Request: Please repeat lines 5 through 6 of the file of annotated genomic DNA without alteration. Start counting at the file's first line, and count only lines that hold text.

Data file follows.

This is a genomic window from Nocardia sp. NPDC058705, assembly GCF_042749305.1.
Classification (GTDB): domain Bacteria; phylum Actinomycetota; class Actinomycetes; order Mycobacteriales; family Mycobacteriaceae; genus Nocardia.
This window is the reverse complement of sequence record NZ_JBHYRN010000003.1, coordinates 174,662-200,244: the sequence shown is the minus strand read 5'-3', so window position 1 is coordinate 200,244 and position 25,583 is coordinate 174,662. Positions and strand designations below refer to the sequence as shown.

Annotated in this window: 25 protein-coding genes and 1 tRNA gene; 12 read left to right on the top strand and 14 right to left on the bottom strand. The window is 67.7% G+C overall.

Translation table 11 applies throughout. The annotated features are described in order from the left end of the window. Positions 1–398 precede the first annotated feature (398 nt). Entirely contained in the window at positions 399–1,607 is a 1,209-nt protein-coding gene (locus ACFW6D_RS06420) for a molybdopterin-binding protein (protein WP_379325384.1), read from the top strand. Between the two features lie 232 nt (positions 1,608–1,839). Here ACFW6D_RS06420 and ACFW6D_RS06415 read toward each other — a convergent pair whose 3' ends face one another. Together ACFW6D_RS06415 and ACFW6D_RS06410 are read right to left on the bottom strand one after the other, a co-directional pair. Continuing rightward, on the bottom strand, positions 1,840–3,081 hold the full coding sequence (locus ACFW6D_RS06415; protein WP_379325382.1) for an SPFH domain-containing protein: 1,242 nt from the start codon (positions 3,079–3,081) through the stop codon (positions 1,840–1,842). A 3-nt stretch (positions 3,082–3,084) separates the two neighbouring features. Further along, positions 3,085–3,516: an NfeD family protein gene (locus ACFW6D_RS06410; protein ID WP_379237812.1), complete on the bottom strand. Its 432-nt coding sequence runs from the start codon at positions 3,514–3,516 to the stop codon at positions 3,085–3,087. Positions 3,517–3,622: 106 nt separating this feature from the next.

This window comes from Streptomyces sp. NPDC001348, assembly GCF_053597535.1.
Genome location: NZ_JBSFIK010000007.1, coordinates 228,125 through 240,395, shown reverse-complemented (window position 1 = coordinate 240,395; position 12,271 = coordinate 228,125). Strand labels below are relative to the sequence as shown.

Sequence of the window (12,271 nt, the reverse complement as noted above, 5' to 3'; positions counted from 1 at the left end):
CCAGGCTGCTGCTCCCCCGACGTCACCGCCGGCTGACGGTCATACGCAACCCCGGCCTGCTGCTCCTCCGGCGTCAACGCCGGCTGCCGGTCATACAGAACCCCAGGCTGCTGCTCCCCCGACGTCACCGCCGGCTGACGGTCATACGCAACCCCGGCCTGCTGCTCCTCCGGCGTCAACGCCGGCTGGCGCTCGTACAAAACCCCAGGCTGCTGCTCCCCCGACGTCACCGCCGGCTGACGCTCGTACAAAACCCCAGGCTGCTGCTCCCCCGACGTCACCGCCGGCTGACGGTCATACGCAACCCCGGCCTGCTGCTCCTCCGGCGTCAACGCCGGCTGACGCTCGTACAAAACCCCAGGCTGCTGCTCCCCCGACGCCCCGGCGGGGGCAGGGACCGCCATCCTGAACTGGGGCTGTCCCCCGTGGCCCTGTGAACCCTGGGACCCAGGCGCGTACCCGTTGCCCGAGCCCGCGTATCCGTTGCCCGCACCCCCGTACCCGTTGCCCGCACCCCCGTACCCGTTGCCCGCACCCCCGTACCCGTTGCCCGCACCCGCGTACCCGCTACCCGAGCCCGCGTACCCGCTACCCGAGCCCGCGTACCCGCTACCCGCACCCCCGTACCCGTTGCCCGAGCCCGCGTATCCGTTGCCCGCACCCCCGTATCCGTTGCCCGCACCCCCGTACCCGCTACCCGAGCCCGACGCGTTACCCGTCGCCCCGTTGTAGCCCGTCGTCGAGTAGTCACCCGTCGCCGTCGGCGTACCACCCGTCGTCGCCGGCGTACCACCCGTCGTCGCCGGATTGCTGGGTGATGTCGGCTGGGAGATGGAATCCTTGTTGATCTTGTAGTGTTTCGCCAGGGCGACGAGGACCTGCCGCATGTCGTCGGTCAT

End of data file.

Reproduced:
Translation table 11 applies throughout. The annotated features are described in order from the left end of the window. Positions 1–398 precede the first annotated feature (398 nt). Entirely contained in the window at positions 399–1,607 is a 1,209-nt protein-coding gene (locus ACFW6D_RS06420) for a molybdopterin-binding protein (protein WP_379325384.1), read from the top strand. Between the two features lie 232 nt (positions 1,608–1,839). Here ACFW6D_RS06420 and ACFW6D_RS06415 read toward each other — a convergent pair whose 3' ends face one another. Together ACFW6D_RS06415 and ACFW6D_RS06410 are read right to left on the bottom strand one after the other, a co-directional pair. Continuing rightward, on the bottom strand, positions 1,840–3,081 hold the full coding sequence (locus ACFW6D_RS06415; protein WP_379325382.1) for an SPFH domain-containing protein: 1,242 nt from the start codon (positions 3,079–3,081) through the stop codon (positions 1,840–1,842). A 3-nt stretch (positions 3,082–3,084) separates the two neighbouring features. Further along, positions 3,085–3,516: an NfeD family protein gene (locus ACFW6D_RS06410; protein ID WP_379237812.1), complete on the bottom strand. Its 432-nt coding sequence runs from the start codon at positions 3,514–3,516 to the stop codon at positions 3,085–3,087. Positions 3,517–3,622: 106 nt separating this feature from the next.

This window comes from Streptomyces sp. NPDC001348, assembly GCF_053597535.1.